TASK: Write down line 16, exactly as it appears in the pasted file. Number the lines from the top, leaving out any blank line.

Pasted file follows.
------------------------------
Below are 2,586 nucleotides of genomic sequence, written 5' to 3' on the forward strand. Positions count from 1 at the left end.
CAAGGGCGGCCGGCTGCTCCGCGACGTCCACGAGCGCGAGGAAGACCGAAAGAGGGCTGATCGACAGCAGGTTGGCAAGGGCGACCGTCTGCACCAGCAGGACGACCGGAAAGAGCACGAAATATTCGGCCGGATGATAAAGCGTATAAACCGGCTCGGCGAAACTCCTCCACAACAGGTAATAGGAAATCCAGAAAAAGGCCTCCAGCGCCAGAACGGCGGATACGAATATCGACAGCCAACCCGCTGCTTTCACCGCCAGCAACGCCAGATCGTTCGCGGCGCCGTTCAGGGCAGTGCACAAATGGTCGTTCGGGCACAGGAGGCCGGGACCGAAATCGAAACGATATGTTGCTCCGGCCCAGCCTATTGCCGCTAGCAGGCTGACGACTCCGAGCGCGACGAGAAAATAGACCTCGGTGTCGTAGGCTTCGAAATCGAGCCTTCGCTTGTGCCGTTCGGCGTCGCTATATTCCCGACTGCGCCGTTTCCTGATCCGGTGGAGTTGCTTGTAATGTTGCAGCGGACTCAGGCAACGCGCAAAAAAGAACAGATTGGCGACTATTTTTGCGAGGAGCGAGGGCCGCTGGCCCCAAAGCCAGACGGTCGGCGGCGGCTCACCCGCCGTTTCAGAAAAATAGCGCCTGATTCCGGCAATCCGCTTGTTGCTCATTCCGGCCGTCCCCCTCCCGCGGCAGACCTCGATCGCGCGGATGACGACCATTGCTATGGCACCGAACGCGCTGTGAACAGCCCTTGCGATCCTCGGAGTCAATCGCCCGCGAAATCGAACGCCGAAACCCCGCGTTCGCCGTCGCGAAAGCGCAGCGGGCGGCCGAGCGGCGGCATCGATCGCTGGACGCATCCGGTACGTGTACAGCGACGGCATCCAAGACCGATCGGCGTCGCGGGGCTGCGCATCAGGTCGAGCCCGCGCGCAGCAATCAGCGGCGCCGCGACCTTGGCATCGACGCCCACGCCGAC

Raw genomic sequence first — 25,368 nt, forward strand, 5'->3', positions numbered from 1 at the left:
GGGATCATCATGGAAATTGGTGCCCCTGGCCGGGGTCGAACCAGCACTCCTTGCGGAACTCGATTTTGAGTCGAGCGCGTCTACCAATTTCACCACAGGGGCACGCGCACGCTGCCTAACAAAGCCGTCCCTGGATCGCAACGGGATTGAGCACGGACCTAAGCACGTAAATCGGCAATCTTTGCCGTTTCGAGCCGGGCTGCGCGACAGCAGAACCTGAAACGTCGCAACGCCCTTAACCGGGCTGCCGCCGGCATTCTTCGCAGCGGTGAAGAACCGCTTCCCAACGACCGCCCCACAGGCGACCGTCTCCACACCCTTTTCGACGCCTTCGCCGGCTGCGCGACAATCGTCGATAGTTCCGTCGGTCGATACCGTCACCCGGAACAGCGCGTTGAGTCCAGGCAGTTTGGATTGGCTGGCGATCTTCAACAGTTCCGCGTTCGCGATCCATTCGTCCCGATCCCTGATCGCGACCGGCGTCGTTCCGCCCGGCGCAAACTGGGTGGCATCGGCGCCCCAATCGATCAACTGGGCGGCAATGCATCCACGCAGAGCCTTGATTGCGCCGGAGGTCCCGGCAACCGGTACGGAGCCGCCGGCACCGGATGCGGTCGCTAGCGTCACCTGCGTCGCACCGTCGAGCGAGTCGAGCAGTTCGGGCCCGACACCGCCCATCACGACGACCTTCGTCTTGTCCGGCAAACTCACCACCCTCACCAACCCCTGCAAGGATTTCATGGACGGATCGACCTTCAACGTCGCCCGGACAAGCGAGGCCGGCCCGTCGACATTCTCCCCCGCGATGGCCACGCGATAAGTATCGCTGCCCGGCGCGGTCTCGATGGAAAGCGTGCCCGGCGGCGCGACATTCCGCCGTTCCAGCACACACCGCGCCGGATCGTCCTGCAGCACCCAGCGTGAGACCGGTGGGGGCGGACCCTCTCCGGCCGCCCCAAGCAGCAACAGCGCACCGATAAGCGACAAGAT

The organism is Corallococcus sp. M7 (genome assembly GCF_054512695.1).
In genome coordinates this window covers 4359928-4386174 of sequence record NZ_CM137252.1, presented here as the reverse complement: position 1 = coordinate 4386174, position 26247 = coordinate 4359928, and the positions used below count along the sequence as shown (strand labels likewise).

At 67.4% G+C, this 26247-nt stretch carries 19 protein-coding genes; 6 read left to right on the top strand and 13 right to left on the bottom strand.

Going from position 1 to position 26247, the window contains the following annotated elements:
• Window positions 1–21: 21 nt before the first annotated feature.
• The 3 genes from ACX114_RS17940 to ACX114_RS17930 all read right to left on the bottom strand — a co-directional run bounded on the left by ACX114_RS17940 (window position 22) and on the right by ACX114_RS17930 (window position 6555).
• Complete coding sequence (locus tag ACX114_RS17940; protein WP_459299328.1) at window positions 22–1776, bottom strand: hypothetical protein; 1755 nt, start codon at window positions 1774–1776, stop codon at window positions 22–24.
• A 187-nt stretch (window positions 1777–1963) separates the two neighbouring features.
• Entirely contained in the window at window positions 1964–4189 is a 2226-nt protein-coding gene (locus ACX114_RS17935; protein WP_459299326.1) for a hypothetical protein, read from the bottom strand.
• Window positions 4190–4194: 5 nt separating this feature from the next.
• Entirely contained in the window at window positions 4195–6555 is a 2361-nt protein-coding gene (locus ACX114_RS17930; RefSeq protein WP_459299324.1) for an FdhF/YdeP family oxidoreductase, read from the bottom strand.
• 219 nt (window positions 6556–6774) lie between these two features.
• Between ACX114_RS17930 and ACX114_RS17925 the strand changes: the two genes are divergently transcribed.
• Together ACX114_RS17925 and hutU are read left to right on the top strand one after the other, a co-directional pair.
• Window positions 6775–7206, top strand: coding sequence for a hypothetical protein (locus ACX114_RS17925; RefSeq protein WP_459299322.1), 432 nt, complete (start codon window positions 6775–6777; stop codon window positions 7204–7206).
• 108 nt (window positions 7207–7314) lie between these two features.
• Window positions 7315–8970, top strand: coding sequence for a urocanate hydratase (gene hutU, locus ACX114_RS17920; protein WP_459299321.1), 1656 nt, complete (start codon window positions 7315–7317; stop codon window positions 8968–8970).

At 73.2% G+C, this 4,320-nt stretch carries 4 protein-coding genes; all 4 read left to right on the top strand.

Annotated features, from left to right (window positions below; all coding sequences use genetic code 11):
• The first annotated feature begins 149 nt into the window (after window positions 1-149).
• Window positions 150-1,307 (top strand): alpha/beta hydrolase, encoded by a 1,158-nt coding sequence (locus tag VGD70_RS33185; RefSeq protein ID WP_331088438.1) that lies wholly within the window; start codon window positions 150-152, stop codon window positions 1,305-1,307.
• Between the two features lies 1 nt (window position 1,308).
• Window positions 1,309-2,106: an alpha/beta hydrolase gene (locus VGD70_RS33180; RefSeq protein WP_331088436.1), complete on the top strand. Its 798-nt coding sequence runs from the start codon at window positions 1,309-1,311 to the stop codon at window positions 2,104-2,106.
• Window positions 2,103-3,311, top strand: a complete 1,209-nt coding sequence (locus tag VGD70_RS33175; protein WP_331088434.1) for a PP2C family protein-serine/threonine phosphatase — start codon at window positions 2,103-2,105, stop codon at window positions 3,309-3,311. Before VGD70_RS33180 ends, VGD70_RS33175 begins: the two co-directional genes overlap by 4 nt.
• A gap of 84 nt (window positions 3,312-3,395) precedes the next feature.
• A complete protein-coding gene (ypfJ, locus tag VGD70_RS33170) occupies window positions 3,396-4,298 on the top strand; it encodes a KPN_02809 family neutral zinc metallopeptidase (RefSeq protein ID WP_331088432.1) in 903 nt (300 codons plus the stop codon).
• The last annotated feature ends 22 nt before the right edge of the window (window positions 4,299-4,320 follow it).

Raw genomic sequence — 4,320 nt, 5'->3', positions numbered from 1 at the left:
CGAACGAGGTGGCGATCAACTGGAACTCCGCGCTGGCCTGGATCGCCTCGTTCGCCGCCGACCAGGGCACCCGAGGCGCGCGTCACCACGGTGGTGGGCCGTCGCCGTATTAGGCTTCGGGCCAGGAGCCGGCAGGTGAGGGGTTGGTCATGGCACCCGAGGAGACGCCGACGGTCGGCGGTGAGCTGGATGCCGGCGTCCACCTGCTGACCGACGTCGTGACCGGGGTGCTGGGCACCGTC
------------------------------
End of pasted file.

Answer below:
• 219 nt (window positions 6556–6774) lie between these two features.